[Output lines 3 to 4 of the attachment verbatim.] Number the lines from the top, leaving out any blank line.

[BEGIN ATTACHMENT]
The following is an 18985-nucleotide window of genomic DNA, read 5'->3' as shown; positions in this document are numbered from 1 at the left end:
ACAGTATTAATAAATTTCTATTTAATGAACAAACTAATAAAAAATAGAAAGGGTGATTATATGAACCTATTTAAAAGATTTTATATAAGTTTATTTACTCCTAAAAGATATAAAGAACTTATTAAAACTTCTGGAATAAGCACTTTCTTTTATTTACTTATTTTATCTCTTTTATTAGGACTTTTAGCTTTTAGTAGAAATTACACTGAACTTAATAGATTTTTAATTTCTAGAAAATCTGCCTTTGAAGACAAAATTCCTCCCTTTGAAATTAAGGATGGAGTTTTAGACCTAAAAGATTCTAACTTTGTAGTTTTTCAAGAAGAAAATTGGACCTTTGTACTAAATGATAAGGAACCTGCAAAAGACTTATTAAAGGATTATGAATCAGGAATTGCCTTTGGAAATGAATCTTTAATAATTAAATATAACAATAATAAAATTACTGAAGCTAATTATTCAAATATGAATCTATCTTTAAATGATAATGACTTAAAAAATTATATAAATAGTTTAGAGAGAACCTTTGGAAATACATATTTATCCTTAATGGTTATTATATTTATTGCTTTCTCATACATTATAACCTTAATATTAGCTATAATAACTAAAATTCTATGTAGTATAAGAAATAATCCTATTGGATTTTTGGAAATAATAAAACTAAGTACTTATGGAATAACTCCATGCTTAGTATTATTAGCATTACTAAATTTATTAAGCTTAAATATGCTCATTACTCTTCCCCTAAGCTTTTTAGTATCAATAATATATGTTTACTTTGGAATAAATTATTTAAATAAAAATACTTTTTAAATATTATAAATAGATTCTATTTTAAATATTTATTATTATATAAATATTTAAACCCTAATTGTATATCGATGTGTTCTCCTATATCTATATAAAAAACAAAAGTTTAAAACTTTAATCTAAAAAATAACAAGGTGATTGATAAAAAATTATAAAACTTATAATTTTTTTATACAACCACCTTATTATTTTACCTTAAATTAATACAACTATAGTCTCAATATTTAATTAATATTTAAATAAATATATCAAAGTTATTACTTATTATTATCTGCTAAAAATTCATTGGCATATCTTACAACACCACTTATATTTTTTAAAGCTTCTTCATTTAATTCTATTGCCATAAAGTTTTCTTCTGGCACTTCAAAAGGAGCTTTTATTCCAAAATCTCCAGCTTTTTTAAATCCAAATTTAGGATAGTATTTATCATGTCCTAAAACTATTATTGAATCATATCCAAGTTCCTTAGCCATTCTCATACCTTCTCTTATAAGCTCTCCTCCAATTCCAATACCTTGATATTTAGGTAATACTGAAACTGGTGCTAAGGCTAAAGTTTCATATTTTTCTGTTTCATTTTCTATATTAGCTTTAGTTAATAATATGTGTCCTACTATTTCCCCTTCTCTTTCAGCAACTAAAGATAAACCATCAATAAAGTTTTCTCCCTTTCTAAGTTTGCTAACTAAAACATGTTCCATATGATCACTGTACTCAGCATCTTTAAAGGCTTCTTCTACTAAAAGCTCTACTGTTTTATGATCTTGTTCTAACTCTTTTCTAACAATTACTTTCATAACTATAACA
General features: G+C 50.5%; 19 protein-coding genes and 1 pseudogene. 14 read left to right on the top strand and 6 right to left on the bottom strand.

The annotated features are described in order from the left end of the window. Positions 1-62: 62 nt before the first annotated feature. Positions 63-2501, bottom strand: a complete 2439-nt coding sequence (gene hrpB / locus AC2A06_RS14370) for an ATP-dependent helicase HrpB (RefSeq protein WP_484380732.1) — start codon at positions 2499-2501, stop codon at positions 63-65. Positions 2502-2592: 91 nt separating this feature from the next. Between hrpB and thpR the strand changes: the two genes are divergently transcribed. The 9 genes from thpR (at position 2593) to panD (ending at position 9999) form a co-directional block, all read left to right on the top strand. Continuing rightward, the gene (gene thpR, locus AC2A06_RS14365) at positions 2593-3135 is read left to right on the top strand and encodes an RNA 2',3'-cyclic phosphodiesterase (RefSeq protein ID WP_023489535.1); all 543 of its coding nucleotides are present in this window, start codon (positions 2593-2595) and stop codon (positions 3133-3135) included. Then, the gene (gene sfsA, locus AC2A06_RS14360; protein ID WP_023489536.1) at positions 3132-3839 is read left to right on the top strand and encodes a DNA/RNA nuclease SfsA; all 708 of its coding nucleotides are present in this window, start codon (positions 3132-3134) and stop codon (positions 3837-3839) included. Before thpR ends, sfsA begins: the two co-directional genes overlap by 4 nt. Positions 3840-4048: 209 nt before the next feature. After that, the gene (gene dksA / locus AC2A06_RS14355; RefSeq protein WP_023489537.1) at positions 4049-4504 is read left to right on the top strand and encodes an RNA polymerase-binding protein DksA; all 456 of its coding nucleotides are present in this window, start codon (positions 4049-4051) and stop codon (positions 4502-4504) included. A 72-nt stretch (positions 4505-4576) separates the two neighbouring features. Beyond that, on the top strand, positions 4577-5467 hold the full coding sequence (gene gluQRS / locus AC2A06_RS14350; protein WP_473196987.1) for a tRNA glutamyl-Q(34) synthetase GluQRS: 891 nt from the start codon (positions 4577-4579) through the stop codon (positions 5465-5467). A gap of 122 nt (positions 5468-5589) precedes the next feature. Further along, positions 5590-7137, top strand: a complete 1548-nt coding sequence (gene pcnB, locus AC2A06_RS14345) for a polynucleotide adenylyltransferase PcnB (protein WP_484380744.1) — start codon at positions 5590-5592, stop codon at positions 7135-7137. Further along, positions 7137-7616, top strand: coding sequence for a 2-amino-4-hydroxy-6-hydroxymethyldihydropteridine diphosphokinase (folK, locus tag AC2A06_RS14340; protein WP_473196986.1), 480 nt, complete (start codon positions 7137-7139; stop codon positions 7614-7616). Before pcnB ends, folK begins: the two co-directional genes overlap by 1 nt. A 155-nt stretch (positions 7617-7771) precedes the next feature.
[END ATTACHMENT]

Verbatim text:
General features: G+C 50.5%; 19 protein-coding genes and 1 pseudogene. 14 read left to right on the top strand and 6 right to left on the bottom strand.

The annotated features are described in order from the left end of the window. Positions 1-62: 62 nt before the first annotated feature. Positions 63-2501, bottom strand: a complete 2439-nt coding sequence (gene hrpB / locus AC2A06_RS14370) for an ATP-dependent helicase HrpB (RefSeq protein WP_484380732.1) — start codon at positions 2499-2501, stop codon at positions 63-65. Positions 2502-2592: 91 nt separating this feature from the next. Between hrpB and thpR the strand changes: the two genes are divergently transcribed. The 9 genes from thpR (at position 2593) to panD (ending at position 9999) form a co-directional block, all read left to right on the top strand. Continuing rightward, the gene (gene thpR, locus AC2A06_RS14365) at positions 2593-3135 is read left to right on the top strand and encodes an RNA 2',3'-cyclic phosphodiesterase (RefSeq protein ID WP_023489535.1); all 543 of its coding nucleotides are present in this window, start codon (positions 2593-2595) and stop codon (positions 3133-3135) included. Then, the gene (gene sfsA, locus AC2A06_RS14360; protein ID WP_023489536.1) at positions 3132-3839 is read left to right on the top strand and encodes a DNA/RNA nuclease SfsA; all 708 of its coding nucleotides are present in this window, start codon (positions 3132-3134) and stop codon (positions 3837-3839) included. Before thpR ends, sfsA begins: the two co-directional genes overlap by 4 nt. Positions 3840-4048: 209 nt before the next feature. After that, the gene (gene dksA / locus AC2A06_RS14355; RefSeq protein WP_023489537.1) at positions 4049-4504 is read left to right on the top strand and encodes an RNA polymerase-binding protein DksA; all 456 of its coding nucleotides are present in this window, start codon (positions 4049-4051) and stop codon (positions 4502-4504) included. A 72-nt stretch (positions 4505-4576) separates the two neighbouring features. Beyond that, on the top strand, positions 4577-5467 hold the full coding sequence (gene gluQRS / locus AC2A06_RS14350; protein WP_473196987.1) for a tRNA glutamyl-Q(34) synthetase GluQRS: 891 nt from the start codon (positions 4577-4579) through the stop codon (positions 5465-5467). A gap of 122 nt (positions 5468-5589) precedes the next feature. Further along, positions 5590-7137, top strand: a complete 1548-nt coding sequence (gene pcnB, locus AC2A06_RS14345) for a polynucleotide adenylyltransferase PcnB (protein WP_484380744.1) — start codon at positions 5590-5592, stop codon at positions 7135-7137. Further along, positions 7137-7616, top strand: coding sequence for a 2-amino-4-hydroxy-6-hydroxymethyldihydropteridine diphosphokinase (folK, locus tag AC2A06_RS14340; protein WP_473196986.1), 480 nt, complete (start codon positions 7137-7139; stop codon positions 7614-7616). Before pcnB ends, folK begins: the two co-directional genes overlap by 1 nt. A 155-nt stretch (positions 7617-7771) precedes the next feature.